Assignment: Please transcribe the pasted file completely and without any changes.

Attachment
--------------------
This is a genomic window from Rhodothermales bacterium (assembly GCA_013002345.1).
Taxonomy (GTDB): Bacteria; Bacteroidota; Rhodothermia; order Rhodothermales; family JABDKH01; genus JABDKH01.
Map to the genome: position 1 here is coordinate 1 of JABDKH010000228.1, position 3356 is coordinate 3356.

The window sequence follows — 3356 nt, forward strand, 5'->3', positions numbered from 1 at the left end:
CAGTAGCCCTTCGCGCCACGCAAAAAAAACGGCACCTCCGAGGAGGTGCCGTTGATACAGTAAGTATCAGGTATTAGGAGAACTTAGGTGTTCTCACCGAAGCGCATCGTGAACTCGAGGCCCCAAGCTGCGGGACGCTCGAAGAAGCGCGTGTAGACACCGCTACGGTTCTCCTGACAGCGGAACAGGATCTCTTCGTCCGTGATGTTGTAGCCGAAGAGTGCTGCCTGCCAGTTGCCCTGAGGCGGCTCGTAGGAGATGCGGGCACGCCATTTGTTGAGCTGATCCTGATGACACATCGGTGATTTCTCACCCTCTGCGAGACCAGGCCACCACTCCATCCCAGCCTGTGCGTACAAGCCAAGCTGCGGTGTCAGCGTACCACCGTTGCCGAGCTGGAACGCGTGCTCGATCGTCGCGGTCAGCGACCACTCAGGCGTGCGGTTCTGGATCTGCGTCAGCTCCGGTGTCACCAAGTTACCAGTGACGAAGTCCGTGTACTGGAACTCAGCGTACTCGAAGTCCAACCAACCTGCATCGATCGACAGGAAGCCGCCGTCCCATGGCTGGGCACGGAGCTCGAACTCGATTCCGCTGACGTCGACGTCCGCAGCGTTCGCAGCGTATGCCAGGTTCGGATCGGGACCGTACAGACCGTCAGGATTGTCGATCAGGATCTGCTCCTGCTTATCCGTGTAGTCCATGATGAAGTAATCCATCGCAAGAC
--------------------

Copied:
This is a genomic window from Rhodothermales bacterium (assembly GCA_013002345.1).
Taxonomy (GTDB): Bacteria; Bacteroidota; Rhodothermia; order Rhodothermales; family JABDKH01; genus JABDKH01.
Map to the genome: position 1 here is coordinate 1 of JABDKH010000228.1, position 3356 is coordinate 3356.

The window sequence follows — 3356 nt, forward strand, 5'->3', positions numbered from 1 at the left end:
CAGTAGCCCTTCGCGCCACGCAAAAAAAACGGCACCTCCGAGGAGGTGCCGTTGATACAGTAAGTATCAGGTATTAGGAGAACTTAGGTGTTCTCACCGAAGCGCATCGTGAACTCGAGGCCCCAAGCTGCGGGACGCTCGAAGAAGCGCGTGTAGACACCGCTACGGTTCTCCTGACAGCGGAACAGGATCTCTTCGTCCGTGATGTTGTAGCCGAAGAGTGCTGCCTGCCAGTTGCCCTGAGGCGGCTCGTAGGAGATGCGGGCACGCCATTTGTTGAGCTGATCCTGATGACACATCGGTGATTTCTCACCCTCTGCGAGACCAGGCCACCACTCCATCCCAGCCTGTGCGTACAAGCCAAGCTGCGGTGTCAGCGTACCACCGTTGCCGAGCTGGAACGCGTGCTCGATCGTCGCGGTCAGCGACCACTCAGGCGTGCGGTTCTGGATCTGCGTCAGCTCCGGTGTCACCAAGTTACCAGTGACGAAGTCCGTGTACTGGAACTCAGCGTACTCGAAGTCCAACCAACCTGCATCGATCGACAGGAAGCCGCCGTCCCATGGCTGGGCACGGAGCTCGAACTCGATTCCGCTGACGTCGACGTCCGCAGCGTTCGCAGCGTATGCCAGGTTCGGATCGGGACCGTACAGACCGTCAGGATTGTCGATCAGGATCTGCTCCTGCTTATCCGTGTAGTCCATGATGAAGTAATCCATCGCAAGAC